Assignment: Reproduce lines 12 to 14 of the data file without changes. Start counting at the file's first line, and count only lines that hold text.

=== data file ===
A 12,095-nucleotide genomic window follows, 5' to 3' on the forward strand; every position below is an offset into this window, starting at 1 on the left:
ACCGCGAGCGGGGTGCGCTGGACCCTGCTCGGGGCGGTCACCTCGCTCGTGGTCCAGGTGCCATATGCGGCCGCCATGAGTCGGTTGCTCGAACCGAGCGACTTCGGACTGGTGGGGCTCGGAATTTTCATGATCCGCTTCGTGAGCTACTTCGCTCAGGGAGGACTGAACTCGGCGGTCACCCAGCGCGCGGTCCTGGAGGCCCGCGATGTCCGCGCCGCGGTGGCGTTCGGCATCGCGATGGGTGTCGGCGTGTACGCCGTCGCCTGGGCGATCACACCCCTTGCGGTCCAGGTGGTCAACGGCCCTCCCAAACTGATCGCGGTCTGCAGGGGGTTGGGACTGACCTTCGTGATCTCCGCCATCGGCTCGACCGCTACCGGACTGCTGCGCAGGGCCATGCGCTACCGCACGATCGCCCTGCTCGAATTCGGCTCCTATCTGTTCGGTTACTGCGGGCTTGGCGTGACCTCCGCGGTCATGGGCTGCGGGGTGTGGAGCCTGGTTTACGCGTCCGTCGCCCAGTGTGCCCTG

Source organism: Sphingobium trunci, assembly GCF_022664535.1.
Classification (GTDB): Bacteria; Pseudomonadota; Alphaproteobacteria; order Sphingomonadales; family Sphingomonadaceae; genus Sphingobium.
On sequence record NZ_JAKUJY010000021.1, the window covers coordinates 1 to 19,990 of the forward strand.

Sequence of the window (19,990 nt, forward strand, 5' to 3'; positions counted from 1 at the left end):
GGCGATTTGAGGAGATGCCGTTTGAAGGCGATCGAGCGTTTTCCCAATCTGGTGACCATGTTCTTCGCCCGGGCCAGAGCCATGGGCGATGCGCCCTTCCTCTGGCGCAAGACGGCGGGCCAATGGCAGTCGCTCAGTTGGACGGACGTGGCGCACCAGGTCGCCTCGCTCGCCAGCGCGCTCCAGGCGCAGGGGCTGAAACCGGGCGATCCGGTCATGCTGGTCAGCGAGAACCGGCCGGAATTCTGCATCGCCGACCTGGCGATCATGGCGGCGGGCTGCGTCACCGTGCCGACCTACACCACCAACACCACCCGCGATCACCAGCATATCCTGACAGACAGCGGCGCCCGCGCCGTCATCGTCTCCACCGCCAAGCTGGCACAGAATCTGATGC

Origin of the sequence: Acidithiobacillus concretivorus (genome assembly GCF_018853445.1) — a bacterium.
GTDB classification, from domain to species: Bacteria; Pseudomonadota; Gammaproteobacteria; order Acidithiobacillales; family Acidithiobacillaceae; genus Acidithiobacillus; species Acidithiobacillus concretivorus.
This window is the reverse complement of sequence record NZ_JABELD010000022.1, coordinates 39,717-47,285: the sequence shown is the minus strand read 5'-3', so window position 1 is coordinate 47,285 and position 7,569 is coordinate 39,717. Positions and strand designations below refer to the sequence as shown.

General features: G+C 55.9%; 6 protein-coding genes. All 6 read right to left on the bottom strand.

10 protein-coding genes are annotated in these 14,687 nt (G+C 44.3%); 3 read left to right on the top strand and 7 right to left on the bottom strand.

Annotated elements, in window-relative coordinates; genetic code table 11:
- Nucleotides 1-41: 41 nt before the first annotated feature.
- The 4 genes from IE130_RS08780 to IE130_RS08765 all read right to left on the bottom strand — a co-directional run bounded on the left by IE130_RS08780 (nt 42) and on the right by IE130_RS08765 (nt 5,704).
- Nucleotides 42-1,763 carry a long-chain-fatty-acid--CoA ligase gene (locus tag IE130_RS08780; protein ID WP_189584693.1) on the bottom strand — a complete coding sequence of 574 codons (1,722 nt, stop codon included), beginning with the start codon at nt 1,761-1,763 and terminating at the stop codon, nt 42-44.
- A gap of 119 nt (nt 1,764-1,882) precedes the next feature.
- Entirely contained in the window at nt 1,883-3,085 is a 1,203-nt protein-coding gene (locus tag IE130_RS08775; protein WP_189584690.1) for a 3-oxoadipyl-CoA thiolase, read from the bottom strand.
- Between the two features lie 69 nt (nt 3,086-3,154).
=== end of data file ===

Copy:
10 protein-coding genes are annotated in these 14,687 nt (G+C 44.3%); 3 read left to right on the top strand and 7 right to left on the bottom strand.

Annotated elements, in window-relative coordinates; genetic code table 11:
- Nucleotides 1-41: 41 nt before the first annotated feature.